Oracle has announced the availability of the Enterprise Edition of the NoSQL database, highlighted at the recent Oracle OpenWorld. We’re still waiting for the download links for its open source community edition sibling.
Oracle revealed details of its NoSQL database at OpenWorld, showing delegates how the software can be used to manage large amounts of unstructured data, and how it fits as part of Oracle’s Big Data Appliance system. Data in Oracle NoSQL databases is distributed among many storage nodes, and is also split into multiple partitions that are then distributed across the storage nodes. Each partition has a master and several copies. When a data update is received, it is sent to the master copy, then propagated to the other copies.
One key difference between Oracle’s techniques for managing big data and those of other vendors is how consistency is handled. One of the problems about most big data management software is that speed is achieved by allowing different copies of the data to exist that may change when the database is eventually reconciled. Oracle gives database administrators the choice of how to trade off the speed that inconsistency offers against having consistent data but slower performance.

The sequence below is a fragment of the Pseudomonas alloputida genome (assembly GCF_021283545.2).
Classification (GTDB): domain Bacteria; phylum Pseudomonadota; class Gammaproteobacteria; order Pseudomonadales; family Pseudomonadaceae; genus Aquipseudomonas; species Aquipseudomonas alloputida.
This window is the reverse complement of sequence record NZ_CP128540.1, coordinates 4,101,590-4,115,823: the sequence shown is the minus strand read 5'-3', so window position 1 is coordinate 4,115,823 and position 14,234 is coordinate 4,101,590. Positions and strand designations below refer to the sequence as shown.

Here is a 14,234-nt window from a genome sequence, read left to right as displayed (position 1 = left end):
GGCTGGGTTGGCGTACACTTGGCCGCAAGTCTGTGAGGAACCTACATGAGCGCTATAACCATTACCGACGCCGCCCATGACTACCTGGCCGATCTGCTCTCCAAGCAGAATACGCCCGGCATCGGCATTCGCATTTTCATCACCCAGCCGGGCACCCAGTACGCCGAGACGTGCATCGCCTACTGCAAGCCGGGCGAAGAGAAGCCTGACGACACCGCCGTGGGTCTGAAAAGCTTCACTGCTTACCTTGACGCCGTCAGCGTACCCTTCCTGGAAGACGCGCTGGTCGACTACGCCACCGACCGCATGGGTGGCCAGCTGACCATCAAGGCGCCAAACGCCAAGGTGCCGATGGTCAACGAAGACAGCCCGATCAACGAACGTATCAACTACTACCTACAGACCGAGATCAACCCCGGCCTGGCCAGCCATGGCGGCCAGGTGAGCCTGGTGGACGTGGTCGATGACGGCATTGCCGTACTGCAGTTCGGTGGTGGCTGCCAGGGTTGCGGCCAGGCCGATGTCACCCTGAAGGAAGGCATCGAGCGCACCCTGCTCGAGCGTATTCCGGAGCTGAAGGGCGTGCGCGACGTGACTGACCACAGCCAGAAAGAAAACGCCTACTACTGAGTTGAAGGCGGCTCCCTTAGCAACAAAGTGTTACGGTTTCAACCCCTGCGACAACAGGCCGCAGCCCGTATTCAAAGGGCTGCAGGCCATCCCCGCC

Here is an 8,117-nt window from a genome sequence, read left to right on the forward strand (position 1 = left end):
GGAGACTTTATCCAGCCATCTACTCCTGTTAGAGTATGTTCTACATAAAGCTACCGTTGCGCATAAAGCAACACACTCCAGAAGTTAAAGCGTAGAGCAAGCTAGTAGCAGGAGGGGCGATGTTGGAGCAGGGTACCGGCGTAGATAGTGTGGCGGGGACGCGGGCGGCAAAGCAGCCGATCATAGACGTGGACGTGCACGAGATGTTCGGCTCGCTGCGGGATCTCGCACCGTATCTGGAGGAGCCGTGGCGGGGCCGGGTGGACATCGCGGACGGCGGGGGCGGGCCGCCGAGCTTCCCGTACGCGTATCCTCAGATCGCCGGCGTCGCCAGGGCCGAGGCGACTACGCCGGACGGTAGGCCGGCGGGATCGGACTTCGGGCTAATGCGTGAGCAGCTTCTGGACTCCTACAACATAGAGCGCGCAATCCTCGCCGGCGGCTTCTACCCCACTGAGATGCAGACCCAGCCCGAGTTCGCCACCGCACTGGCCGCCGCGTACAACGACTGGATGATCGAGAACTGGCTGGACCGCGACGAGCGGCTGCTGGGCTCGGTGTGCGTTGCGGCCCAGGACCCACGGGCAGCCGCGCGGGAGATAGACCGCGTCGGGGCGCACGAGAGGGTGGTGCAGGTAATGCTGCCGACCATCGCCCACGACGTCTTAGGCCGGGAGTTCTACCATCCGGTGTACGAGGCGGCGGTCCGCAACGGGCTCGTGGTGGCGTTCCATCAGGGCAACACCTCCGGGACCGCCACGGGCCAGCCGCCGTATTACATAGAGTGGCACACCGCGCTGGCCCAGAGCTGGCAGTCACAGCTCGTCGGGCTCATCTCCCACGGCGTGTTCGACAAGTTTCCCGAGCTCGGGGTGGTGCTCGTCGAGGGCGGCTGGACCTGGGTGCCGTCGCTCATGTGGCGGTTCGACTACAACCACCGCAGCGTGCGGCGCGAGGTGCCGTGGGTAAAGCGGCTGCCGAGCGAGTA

When you write a query requesting data from an Oracle NoSQL database, you’ll be able to specify that it should return the data in the master copy for consistency, or the closest (and therefore fastest) copy. If the administrator has specified absolute consistency, the system will update all the copies of the data before any data is returned to a user. There are also options for majority consistency and single copy consistency. Single copy consistency just gets the quickest copy with no checks on whether it’s been reconciled; majority consistency will accept the master version even if the system shows that some reconciliation is necessary to bring some outlying copies into line.
Oracle NoSQL Database (whitepaper)
Enterprise Edition of Oracle NoSQL (Download link)
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